It was the worst of days, it was the best of days. On Wednesday, Senate Democrats capitulated to the Bush administration on wiretapping – with Barack Obama joining the coalition of the craven.
Later that day, however, those same Senate Democrats won a huge victory on Medicare.
News reports stressed the cinematic quality of the event: Ted Kennedy, who is fighting a brain tumor, made a dramatic appearance on the Senate floor, casting the decisive vote amid cheers from his colleagues. (Only one senator was absent: John McCain.)
But the vote was bigger than the theatrics. It was the first major health care victory that Democrats have won in a long time. And it was enormously encouraging for advocates of universal health care.
Ostensibly, Wednesday's vote was about restoring cuts in Medicare payments to doctors. What it was really about, however, was the fight against creeping privatization. Democrats finally took a stand – and, thanks to Kennedy, seem to have prevailed.
The story really begins in 2003, when the Bush administration rammed the Medicare Modernization Act through Congress, literally in the dead of night. That bill established large de facto subsidies for Medicare Advantage plans – plans in which Medicare funds are funneled through private insurance companies, rather than directly paying for care.
Since then, enrollment in these plans has been growing rapidly. This has had a destructive effect on Medicare's finances: The fastest-growing type of Medicare Advantage plan, private fee-for-service, costs taxpayers 17 percent more per beneficiary than Medicare without the middleman. It also threatens to undermine Medicare's universality, turning it into a system in which insurance companies cherry-pick healthier and more affluent older Americans, leaving the sicker and poorer behind.
What does this have to do with cuts in doctors' fees? Well, legislation passed a decade ago makes such cuts automatic whenever the growth in Medicare spending exceeds an unrealistically low target. This year, the automatic cuts would have reduced doctors' payments by more than 10 percent, a pay reduction so deep that many physicians would probably have stopped taking Medicare patients.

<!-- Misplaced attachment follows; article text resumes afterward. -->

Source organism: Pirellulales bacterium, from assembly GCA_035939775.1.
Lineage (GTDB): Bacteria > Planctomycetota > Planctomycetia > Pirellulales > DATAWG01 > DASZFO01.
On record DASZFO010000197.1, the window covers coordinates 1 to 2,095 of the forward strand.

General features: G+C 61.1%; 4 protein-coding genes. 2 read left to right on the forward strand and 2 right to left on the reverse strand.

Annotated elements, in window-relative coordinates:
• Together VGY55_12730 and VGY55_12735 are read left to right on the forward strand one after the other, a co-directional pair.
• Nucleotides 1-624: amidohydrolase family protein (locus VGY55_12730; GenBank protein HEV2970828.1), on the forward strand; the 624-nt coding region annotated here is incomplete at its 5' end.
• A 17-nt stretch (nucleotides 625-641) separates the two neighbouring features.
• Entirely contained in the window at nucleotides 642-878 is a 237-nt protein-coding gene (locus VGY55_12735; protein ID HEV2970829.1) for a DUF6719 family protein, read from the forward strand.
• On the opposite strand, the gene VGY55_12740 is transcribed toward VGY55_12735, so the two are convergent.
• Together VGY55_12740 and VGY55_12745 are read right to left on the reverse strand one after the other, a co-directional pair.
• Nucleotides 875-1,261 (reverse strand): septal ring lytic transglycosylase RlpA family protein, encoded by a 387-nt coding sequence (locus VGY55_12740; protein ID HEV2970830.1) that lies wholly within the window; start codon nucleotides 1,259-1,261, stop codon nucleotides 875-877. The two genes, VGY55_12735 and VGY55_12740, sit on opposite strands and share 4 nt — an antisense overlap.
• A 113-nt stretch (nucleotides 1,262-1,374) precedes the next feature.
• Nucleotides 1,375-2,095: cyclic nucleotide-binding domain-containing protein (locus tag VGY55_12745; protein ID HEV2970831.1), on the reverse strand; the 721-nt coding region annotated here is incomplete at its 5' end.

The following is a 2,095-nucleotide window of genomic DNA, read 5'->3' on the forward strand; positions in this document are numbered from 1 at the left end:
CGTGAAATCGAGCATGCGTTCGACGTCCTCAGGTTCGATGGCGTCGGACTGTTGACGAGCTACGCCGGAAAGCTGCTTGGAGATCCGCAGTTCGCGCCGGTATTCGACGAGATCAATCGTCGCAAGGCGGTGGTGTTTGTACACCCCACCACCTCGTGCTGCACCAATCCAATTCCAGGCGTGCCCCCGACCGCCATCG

In previous years, payments to doctors were maintained through bipartisan fudging: Politicians from both parties got together to waive the rules. In effect, Congress kept Medicare functioning by expanding the federal budget deficit.
From fudging to brinksmanship
This year, the Democratic leadership decided, instead, to link the “doctor fix” to the fight against privatization and offered a bill that maintains doctors' payments while reining in those expensive private fee-for-service plans. Last month, the Senate took up this bill – but Democrats failed by one vote to override a Republican filibuster. And that seemed to be that: soon after that vote, Sens. Max Baucus and Charles Grassley had another bipartisan fudge all ready to go.
But then Democratic leaders decided to play brinkmanship. They let the doctors' cuts stand for the Fourth of July holiday, daring Republicans to threaten the basic medical care of millions of Americans rather than give up subsidies to insurance companies. Over the recess period, there was an intense lobbying war between insurance companies and doctors.
And when the Senate came back in session, it turned out that the doctors – and the Democrats – had won: Kennedy was there to cast the extra vote needed to break the filibuster, a number of Republicans switched sides, and the bill passed with a veto-proof majority.
If the Democrats can win victories like this now, they should be able to put a definitive end to the privatization of Medicare next year, when they're virtually certain to have a larger congressional majority and will probably hold the White House.
More than that, however, advocates of universal health care, like Health Care for America Now, the new group headlined by Elizabeth Edwards, have to be very encouraged by this week's events.
Democrats can take case to public
Here's how it will play out, if all goes well: Early next year, President Obama will send his health care plan to Congress. The plan will face vociferous opposition from the insurance industry – but the Medicare vote suggests that this time, unlike in 1993, Democrats will hold together.
Unless Democrats win even bigger than expected, however, they won't have the 60 Senate votes needed to override a filibuster. What the Medicare fight shows is that the Democrats could nonetheless prevail by taking their case to the public, daring their opponents to stand in the way of health care security – so that in the end they get some Republicans to switch sides, and get the legislation through.
A lot can still go wrong with this vision. But the odds of achieving universal health care, soon, look a lot higher than they did just a couple of weeks ago.